Superannuation becomes 'Simpler Super' becomes 'Better Super'
On 1 July 2007, a swarm of new superannuation legislation took effect. ClearLaw gave a "change by change" description as the law evolved before that date. You can access the articles summarised below here.
Some of the major changes were:
Changes to the big ticket items: no tax and no RBLs. Taxes on super benefits to people who satisfied a post age 60 condition of release were abolished — along with the whole concept of Reasonable Benefits Limits.
Changes to contribution rules:
- limits on deductible contributions changed;
- limits on non-deductible contributions were introduced;
- changes to the rules for self-employed persons making contributions were effected; and
- simplified aged-based scales on the limits were introduced.
Changes to cashing rules: the compulsory cashing rules were removed — allowing people to leave their super in their funds as long as they want.
Changes to death benefits: new rules regarding how a member's super benefits were to be paid on death, to whom and the appropriate tax treatment. These changes:
- highlighted the need for self-managed superannuation funds (SMSFs) to plan for retired, or retiring, members, or for whom death may be close; and
- confirmed the important role of advisors of clients who lose the capacity to control their affairs. Those advisors can advise and revisit tax issues with clients and review arrangements for powers of attorney.
Changes to pensions: a new 'simple' or 'accounts-based' pension was introduced. This new type of pension was phased in throughout 2007. Generally, from 20 September 2007, SMSFs may only commence this type of pension.
Changes to TFN requirements: fund members who fail to provide a superannuation trustee with a tax file number will be:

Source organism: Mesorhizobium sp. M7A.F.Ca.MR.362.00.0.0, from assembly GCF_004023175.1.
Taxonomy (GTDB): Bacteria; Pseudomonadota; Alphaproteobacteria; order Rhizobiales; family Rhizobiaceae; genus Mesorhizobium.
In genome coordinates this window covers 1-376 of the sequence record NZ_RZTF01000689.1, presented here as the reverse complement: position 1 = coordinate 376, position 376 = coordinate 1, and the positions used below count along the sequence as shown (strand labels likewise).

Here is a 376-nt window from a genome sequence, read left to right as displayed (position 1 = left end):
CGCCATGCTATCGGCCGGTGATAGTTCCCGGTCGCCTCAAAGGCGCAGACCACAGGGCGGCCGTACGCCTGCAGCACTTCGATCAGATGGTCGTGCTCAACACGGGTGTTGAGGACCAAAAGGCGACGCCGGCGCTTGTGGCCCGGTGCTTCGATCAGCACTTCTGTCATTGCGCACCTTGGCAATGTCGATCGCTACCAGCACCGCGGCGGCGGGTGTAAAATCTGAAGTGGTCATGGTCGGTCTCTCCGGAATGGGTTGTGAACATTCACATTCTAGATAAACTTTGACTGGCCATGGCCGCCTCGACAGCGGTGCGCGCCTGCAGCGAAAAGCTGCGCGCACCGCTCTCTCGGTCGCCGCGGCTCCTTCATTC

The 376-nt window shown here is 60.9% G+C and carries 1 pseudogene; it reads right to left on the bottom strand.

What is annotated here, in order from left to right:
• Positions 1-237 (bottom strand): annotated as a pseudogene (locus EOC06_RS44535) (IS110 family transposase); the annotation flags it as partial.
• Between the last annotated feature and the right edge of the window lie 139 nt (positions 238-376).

- liable for additional tax;
- unable to make certain contributions; and
- ineligible to receive the superannuation co-contribution.
Changes as 'ETPs' become 'ETPs': the concept of 'eligible termination payments' was replaced with 'employment termination payments'. This reflected the fact that a new super contributions regime had been introduced.
Changes to Super and Bankruptcy rules: all superannuation amounts were provided with protection from creditors — with the exception of superannuation contributions made after 28 June 2006 for the purpose of defeating creditors, which may be recovered by a trustee in bankruptcy.
Changes to the rest: the list of material changes goes on — each of them marking important planning opportunities and compliance obligations for advisors and clients.
The ATO's approach to Better Super
The new Better Super landscape also focused on improved regulatory and compliance measures.
In response to the first of two reports released by the Australian National Audit Office (ANAO) in early 2007, the Australian Tax Office (ATO) focused its priorities for the more intensive regulation of SMSFs. For a more detailed summary of the ANAO report, see our full article here.
For this purpose, Better Super saw the ATO's surveillance budget increased by $112m and the following measures launched — all with the aim of improving SMSF compliance:
- a simplified annual return document amalgamating the previous regulatory return, income tax return and member contribution statement;
- a declaration signed by trustees acknowledging their trustee and regulatory obligations;
- a shift in the ATO from an educational approach to a more active, audit-based approach; and
- more intensive supervision of SMSF auditors.
In October, the ATO released a Draft Self-Managed Superannuation Fund Determination, dealing with in-house asset rules. Importantly, the Draft Determination confirmed that an investment made by an SMSF in a related company or a unit trust can be deemed not to be an in-house asset. This is despite the occurrence of a regulation 13.22D event, which would ordinarily deem an asset to be an in-house asset.
Trustees should be mindful of the ATO's proposal that the Draft Determination, once finalised, will apply retrospectively to years of income before and after the date it is issued. This is likely to occur in 2008.
For further detail regarding the Draft Determination, see our full article here.
Investments in instalment warrants
In September 2007, superannuation legislation changed to allow trustees of super funds to borrow money to buy assets via 'instalment warrant arrangements' — if the assets are held on trust for a beneficiary and certain requirements are met. This marked a significant shift in the regulation of super funds and is sure to be the big issue for 2008, particularly in the SMSF sphere.
You can find further discussion of the instalment warrants exception in our full article here.